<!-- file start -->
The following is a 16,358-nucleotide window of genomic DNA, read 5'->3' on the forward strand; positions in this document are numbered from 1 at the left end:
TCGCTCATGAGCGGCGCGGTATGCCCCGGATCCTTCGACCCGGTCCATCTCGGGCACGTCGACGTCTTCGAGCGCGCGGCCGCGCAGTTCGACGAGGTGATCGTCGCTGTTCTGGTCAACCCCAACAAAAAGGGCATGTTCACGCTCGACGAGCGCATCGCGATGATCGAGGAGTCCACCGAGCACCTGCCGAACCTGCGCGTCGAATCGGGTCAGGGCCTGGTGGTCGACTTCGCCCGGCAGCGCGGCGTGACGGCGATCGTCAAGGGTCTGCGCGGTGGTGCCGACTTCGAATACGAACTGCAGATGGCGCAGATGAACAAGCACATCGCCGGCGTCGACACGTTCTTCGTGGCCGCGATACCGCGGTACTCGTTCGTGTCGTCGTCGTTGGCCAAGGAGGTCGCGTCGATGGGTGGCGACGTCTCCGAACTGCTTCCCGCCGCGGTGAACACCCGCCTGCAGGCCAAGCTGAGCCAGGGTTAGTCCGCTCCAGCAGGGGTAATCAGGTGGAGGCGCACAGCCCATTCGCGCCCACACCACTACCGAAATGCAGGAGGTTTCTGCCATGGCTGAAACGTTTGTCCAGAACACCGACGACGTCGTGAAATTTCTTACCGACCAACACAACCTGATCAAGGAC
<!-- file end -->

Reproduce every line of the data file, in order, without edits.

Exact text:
The following is a 16,358-nucleotide window of genomic DNA, read 5'->3' on the forward strand; positions in this document are numbered from 1 at the left end:
TCGCTCATGAGCGGCGCGGTATGCCCCGGATCCTTCGACCCGGTCCATCTCGGGCACGTCGACGTCTTCGAGCGCGCGGCCGCGCAGTTCGACGAGGTGATCGTCGCTGTTCTGGTCAACCCCAACAAAAAGGGCATGTTCACGCTCGACGAGCGCATCGCGATGATCGAGGAGTCCACCGAGCACCTGCCGAACCTGCGCGTCGAATCGGGTCAGGGCCTGGTGGTCGACTTCGCCCGGCAGCGCGGCGTGACGGCGATCGTCAAGGGTCTGCGCGGTGGTGCCGACTTCGAATACGAACTGCAGATGGCGCAGATGAACAAGCACATCGCCGGCGTCGACACGTTCTTCGTGGCCGCGATACCGCGGTACTCGTTCGTGTCGTCGTCGTTGGCCAAGGAGGTCGCGTCGATGGGTGGCGACGTCTCCGAACTGCTTCCCGCCGCGGTGAACACCCGCCTGCAGGCCAAGCTGAGCCAGGGTTAGTCCGCTCCAGCAGGGGTAATCAGGTGGAGGCGCACAGCCCATTCGCGCCCACACCACTACCGAAATGCAGGAGGTTTCTGCCATGGCTGAAACGTTTGTCCAGAACACCGACGACGTCGTGAAATTTCTTACCGACCAACACAACCTGATCAAGGAC